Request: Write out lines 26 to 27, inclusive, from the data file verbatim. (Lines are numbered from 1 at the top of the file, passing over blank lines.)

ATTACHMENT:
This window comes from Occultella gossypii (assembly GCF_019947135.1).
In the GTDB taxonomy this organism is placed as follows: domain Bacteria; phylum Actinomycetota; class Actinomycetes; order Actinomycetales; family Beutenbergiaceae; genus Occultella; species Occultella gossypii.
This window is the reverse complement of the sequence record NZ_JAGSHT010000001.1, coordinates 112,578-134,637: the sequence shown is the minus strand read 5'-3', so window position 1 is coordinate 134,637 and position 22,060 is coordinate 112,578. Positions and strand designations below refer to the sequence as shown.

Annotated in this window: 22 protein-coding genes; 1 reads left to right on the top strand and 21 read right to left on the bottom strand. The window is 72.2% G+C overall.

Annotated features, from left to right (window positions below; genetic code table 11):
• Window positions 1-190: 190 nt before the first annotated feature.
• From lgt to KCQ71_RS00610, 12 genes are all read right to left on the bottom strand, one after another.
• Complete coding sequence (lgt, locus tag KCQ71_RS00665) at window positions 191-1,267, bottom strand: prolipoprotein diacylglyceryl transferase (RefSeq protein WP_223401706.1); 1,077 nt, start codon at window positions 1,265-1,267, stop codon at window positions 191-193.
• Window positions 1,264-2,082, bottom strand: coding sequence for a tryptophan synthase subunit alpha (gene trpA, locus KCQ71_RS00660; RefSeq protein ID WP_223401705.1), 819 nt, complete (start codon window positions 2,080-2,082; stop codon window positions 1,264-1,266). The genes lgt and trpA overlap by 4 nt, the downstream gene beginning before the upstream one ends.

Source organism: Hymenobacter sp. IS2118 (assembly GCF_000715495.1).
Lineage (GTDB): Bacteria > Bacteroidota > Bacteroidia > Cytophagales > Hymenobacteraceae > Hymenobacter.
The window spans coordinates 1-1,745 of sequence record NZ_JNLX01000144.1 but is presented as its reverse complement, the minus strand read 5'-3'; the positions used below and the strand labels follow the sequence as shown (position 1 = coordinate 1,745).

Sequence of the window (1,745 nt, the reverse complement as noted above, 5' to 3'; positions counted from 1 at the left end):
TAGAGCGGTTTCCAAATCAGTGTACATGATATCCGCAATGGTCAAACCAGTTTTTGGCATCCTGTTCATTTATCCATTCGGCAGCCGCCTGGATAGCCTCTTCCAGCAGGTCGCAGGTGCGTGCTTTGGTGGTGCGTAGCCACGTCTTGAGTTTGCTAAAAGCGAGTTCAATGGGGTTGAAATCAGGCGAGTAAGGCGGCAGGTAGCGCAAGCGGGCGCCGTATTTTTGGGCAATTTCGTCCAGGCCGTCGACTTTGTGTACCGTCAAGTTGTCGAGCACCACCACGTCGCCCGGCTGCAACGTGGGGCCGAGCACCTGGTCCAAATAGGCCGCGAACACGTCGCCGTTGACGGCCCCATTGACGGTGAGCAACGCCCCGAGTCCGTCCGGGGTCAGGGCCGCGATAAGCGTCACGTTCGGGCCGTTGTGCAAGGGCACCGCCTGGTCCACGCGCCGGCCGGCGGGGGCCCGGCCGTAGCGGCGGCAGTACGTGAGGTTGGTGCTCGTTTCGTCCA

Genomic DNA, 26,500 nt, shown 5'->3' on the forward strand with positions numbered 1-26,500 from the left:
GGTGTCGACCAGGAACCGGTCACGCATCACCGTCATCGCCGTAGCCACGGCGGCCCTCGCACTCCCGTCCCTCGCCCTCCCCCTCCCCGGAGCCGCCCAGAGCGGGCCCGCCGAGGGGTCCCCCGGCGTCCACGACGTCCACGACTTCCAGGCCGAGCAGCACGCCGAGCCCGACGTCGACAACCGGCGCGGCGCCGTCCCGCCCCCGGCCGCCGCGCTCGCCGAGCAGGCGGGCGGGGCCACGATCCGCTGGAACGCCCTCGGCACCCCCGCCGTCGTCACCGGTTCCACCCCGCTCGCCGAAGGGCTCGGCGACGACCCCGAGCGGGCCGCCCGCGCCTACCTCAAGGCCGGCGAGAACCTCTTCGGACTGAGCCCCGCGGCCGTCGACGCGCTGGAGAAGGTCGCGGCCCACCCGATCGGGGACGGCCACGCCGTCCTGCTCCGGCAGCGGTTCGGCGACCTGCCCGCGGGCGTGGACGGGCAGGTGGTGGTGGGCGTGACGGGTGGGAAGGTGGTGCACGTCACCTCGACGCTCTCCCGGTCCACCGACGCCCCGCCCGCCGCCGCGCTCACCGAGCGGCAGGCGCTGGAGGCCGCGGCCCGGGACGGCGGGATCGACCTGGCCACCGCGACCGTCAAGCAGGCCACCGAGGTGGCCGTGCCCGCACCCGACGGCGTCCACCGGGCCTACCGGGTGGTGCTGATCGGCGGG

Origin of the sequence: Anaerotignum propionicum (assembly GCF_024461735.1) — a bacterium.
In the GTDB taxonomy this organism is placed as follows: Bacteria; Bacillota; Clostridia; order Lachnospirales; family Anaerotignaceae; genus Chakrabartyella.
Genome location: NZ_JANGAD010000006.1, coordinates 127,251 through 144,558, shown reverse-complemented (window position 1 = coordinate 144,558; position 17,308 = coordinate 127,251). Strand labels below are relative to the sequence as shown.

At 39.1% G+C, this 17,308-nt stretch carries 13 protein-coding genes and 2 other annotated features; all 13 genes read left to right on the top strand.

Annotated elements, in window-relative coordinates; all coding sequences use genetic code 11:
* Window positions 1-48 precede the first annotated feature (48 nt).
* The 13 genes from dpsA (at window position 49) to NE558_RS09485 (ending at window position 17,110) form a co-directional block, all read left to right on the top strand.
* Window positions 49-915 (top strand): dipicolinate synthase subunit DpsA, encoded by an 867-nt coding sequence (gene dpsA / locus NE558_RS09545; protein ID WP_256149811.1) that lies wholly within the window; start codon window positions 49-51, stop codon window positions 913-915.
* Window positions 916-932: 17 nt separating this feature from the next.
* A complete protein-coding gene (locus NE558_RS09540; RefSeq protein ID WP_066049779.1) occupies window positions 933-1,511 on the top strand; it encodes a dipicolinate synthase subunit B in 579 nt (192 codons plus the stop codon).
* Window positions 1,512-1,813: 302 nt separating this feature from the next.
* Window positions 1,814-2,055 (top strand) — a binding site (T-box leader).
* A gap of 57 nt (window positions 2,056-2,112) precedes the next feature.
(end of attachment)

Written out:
* A complete protein-coding gene (locus NE558_RS09540; RefSeq protein ID WP_066049779.1) occupies window positions 933-1,511 on the top strand; it encodes a dipicolinate synthase subunit B in 579 nt (192 codons plus the stop codon).
* Window positions 1,512-1,813: 302 nt separating this feature from the next.